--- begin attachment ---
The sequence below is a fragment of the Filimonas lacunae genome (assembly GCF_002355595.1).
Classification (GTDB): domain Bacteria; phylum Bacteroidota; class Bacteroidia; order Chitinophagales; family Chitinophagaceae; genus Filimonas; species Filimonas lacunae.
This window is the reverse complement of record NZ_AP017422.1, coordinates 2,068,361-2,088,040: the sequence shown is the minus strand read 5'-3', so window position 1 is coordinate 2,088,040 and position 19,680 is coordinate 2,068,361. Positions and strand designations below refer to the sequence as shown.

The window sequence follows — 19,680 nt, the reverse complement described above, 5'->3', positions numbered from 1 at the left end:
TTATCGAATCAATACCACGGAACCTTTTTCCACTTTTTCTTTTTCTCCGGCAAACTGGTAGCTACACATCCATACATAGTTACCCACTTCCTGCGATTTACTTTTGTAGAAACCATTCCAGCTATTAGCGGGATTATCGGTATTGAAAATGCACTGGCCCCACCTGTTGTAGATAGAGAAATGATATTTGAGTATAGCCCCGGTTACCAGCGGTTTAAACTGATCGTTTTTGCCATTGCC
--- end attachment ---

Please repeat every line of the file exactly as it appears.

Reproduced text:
The sequence below is a fragment of the Filimonas lacunae genome (assembly GCF_002355595.1).
Classification (GTDB): domain Bacteria; phylum Bacteroidota; class Bacteroidia; order Chitinophagales; family Chitinophagaceae; genus Filimonas; species Filimonas lacunae.
This window is the reverse complement of record NZ_AP017422.1, coordinates 2,068,361-2,088,040: the sequence shown is the minus strand read 5'-3', so window position 1 is coordinate 2,088,040 and position 19,680 is coordinate 2,068,361. Positions and strand designations below refer to the sequence as shown.

The window sequence follows — 19,680 nt, the reverse complement described above, 5'->3', positions numbered from 1 at the left end:
TTATCGAATCAATACCACGGAACCTTTTTCCACTTTTTCTTTTTCTCCGGCAAACTGGTAGCTACACATCCATACATAGTTACCCACTTCCTGCGATTTACTTTTGTAGAAACCATTCCAGCTATTAGCGGGATTATCGGTATTGAAAATGCACTGGCCCCACCTGTTGTAGATAGAGAAATGATATTTGAGTATAGCCCCGGTTACCAGCGGTTTAAACTGATCGTTTTTGCCATTGCC